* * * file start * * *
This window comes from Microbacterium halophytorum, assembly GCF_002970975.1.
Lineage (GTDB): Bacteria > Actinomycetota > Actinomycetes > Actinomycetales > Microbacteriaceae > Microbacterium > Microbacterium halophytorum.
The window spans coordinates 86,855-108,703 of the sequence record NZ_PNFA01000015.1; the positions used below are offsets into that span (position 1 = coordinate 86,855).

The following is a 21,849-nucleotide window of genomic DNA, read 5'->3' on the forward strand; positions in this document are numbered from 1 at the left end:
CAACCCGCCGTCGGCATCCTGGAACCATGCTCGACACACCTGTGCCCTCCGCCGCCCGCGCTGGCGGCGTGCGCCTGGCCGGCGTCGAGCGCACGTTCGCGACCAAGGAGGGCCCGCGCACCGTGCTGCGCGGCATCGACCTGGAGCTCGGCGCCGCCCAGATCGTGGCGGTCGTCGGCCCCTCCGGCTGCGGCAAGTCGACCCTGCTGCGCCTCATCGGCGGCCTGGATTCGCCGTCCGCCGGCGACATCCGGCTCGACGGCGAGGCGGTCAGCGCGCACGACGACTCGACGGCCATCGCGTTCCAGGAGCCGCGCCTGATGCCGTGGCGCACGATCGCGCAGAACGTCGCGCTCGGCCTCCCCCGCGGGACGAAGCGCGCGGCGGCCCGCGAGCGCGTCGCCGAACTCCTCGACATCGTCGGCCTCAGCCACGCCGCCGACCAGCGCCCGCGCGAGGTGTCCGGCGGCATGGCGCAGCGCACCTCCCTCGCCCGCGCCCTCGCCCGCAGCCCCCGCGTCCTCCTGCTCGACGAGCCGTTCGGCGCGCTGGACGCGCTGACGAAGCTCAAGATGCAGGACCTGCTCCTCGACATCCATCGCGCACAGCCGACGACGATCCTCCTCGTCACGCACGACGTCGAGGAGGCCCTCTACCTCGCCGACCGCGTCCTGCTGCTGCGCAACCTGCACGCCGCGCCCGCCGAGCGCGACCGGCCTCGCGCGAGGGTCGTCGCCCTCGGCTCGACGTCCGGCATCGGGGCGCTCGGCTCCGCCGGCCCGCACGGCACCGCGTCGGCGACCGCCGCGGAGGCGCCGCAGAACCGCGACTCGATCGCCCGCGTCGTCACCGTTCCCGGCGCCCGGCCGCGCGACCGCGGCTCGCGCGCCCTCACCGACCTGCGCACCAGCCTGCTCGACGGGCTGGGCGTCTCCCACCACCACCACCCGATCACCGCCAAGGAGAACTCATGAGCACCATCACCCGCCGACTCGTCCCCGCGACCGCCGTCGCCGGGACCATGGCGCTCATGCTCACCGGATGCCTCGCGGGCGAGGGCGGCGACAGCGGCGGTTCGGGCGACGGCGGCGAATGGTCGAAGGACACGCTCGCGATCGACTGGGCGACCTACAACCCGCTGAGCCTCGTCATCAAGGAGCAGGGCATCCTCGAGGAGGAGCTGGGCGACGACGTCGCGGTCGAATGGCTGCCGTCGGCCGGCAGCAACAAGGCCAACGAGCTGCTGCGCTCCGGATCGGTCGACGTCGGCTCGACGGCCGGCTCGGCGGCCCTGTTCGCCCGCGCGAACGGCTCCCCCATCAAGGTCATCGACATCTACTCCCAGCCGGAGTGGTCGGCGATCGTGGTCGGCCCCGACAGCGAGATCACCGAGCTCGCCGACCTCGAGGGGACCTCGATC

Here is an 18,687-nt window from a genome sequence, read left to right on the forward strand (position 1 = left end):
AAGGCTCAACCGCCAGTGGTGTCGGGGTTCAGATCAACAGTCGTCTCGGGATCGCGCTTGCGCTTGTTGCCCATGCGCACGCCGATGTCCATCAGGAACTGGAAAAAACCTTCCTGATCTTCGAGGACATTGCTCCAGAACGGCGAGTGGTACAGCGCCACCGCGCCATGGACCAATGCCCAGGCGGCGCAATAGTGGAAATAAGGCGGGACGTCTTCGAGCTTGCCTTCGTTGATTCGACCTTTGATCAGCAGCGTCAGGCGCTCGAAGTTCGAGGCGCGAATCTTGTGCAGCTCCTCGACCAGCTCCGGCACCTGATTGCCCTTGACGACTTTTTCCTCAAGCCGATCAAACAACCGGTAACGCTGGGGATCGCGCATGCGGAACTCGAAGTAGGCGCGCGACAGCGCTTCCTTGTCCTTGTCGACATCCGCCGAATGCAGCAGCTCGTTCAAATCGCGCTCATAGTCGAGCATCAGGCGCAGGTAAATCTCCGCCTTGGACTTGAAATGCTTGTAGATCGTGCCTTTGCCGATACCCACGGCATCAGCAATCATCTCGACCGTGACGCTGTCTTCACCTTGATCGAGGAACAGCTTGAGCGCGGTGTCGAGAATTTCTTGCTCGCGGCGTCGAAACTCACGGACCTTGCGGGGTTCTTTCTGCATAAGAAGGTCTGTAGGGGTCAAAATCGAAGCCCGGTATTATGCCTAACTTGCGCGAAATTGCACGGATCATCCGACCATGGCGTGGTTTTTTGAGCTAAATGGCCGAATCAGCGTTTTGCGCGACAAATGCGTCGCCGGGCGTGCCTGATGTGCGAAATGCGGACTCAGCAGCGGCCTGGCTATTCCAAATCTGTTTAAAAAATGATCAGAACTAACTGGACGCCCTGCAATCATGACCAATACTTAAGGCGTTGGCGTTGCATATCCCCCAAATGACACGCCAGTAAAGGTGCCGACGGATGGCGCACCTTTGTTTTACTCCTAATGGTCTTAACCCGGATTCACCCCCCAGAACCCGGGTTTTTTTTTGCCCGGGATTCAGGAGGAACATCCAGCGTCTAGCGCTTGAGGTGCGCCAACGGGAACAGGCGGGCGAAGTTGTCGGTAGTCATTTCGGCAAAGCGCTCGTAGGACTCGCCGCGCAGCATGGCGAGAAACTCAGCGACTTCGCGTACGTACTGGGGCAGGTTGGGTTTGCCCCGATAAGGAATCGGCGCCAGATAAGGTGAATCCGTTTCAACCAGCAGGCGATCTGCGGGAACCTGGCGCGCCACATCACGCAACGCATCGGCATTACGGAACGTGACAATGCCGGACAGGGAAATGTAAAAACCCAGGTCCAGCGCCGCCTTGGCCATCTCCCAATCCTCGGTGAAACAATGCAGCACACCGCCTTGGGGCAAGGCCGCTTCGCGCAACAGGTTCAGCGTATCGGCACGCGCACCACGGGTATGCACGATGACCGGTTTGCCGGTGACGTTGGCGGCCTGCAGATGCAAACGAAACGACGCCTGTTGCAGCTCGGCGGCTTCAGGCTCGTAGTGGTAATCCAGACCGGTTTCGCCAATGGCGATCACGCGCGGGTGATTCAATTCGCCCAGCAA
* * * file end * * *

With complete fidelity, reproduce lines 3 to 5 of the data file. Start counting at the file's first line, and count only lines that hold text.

The window spans coordinates 86,855-108,703 of the sequence record NZ_PNFA01000015.1; the positions used below are offsets into that span (position 1 = coordinate 86,855).

The following is a 21,849-nucleotide window of genomic DNA, read 5'->3' on the forward strand; positions in this document are numbered from 1 at the left end:
CAACCCGCCGTCGGCATCCTGGAACCATGCTCGACACACCTGTGCCCTCCGCCGCCCGCGCTGGCGGCGTGCGCCTGGCCGGCGTCGAGCGCACGTTCGCGACCAAGGAGGGCCCGCGCACCGTGCTGCGCGGCATCGACCTGGAGCTCGGCGCCGCCCAGATCGTGGCGGTCGTCGGCCCCTCCGGCTGCGGCAAGTCGACCCTGCTGCGCCTCATCGGCGGCCTGGATTCGCCGTCCGCCGGCGACATCCGGCTCGACGGCGAGGCGGTCAGCGCGCACGACGACTCGACGGCCATCGCGTTCCAGGAGCCGCGCCTGATGCCGTGGCGCACGATCGCGCAGAACGTCGCGCTCGGCCTCCCCCGCGGGACGAAGCGCGCGGCGGCCCGCGAGCGCGTCGCCGAACTCCTCGACATCGTCGGCCTCAGCCACGCCGCCGACCAGCGCCCGCGCGAGGTGTCCGGCGGCATGGCGCAGCGCACCTCCCTCGCCCGCGCCCTCGCCCGCAGCCCCCGCGTCCTCCTGCTCGACGAGCCGTTCGGCGCGCTGGACGCGCTGACGAAGCTCAAGATGCAGGACCTGCTCCTCGACATCCATCGCGCACAGCCGACGACGATCCTCCTCGTCACGCACGACGTCGAGGAGGCCCTCTACCTCGCCGACCGCGTCCTGCTGCTGCGCAACCTGCACGCCGCGCCCGCCGAGCGCGACCGGCCTCGCGCGAGGGTCGTCGCCCTCGGCTCGACGTCCGGCATCGGGGCGCTCGGCTCCGCCGGCCCGCACGGCACCGCGTCGGCGACCGCCGCGGAGGCGCCGCAGAACCGCGACTCGATCGCCCGCGTCGTCACCGTTCCCGGCGCCCGGCCGCGCGACCGCGGCTCGCGCGCCCTCACCGACCTGCGCACCAGCCTGCTCGACGGGCTGGGCGTCTCCCACCACCACCACCCGATCACCGCCAAGGAGAACTCATGAGCACCATCACCCGCCGACTCGTCCCCGCGACCGCCGTCGCCGGGACCATGGCGCTCATGCTCACCGGATGCCTCGCGGGCGAGGGCGGCGACAGCGGCGGTTCGGGCGACGGCGGCGAATGGTCGAAGGACACGCTCGCGATCGACTGGGCGACCTACAACCCGCTGAGCCTCGTCATCAAGGAGCAGGGCATCCTCGAGGAGGAGCTGGGCGACGACGTCGCGGTCGAATGGCTGCCGTCGGCCGGCAGCAACAAGGCCAACGAGCTGCTGCGCTCCGGATCGGTCGACGTCGGCTCGACGGCCGGCTCGGCGGCCCTGTTCGCCCGCGCGAACGGCTCCCCCATCAAGGTCATCGACATCTACTCCCAGCCGGAGTGGTCGGCGATCGTGGTCGGCCCCGACAGCGAGATCACCGAGCTCGCCGACCTCGAGGGGACCTCGATC